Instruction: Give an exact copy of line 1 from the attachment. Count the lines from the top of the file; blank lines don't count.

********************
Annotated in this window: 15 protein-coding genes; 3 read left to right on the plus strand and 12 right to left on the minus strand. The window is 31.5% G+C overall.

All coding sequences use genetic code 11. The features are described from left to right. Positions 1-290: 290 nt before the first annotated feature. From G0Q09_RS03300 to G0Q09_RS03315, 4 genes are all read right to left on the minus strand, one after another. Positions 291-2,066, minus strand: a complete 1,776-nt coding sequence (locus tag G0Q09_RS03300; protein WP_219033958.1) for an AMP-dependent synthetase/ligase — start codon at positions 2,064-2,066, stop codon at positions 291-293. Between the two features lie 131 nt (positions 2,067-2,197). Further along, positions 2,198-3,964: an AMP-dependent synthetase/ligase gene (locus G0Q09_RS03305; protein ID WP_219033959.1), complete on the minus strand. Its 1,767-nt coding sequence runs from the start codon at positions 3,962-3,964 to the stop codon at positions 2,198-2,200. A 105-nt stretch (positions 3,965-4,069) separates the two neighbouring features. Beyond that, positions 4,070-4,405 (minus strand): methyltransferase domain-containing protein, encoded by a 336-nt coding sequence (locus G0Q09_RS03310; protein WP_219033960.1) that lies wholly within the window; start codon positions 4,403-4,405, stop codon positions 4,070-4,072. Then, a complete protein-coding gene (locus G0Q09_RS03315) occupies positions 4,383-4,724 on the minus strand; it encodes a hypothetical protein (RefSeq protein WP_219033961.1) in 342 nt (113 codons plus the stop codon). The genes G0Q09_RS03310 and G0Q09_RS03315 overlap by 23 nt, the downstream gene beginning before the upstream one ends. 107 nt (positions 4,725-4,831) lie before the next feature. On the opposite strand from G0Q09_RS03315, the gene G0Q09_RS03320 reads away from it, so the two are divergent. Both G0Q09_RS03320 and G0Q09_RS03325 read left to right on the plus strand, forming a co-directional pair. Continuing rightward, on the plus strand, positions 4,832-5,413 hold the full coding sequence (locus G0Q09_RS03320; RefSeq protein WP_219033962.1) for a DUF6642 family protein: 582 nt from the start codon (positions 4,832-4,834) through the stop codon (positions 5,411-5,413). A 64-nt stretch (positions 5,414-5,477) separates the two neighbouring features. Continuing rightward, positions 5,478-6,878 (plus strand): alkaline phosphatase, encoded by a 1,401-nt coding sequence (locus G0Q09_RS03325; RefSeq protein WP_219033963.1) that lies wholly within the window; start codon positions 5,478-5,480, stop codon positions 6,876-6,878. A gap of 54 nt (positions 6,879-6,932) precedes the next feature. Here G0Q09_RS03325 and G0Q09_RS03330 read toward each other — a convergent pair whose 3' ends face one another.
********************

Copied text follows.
Annotated in this window: 15 protein-coding genes; 3 read left to right on the plus strand and 12 right to left on the minus strand. The window is 31.5% G+C overall.